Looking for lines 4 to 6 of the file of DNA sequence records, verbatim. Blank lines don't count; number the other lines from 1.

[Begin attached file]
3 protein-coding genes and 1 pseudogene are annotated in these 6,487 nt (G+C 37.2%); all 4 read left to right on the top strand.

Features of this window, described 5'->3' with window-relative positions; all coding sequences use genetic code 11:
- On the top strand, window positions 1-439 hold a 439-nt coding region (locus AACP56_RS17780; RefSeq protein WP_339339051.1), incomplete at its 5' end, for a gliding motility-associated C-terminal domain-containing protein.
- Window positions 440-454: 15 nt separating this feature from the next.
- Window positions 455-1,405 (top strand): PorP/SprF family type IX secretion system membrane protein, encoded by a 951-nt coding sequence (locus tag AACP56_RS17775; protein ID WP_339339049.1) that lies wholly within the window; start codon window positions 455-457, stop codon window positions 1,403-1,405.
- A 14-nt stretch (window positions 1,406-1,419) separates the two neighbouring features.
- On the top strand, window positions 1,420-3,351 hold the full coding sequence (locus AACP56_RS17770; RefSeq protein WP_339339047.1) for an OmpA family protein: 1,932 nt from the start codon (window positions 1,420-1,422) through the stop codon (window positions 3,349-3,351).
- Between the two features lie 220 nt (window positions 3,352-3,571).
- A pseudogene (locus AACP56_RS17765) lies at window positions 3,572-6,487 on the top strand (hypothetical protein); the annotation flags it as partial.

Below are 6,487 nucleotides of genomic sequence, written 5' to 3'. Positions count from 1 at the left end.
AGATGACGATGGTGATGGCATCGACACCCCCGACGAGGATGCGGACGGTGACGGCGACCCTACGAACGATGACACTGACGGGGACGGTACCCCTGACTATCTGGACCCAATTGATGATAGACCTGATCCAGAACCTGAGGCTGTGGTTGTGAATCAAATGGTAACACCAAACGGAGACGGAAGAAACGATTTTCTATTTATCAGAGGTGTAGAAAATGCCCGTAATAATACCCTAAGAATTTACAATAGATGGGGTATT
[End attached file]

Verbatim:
- Window positions 440-454: 15 nt separating this feature from the next.
- Window positions 455-1,405 (top strand): PorP/SprF family type IX secretion system membrane protein, encoded by a 951-nt coding sequence (locus tag AACP56_RS17775; protein ID WP_339339049.1) that lies wholly within the window; start codon window positions 455-457, stop codon window positions 1,403-1,405.
- A 14-nt stretch (window positions 1,406-1,419) separates the two neighbouring features.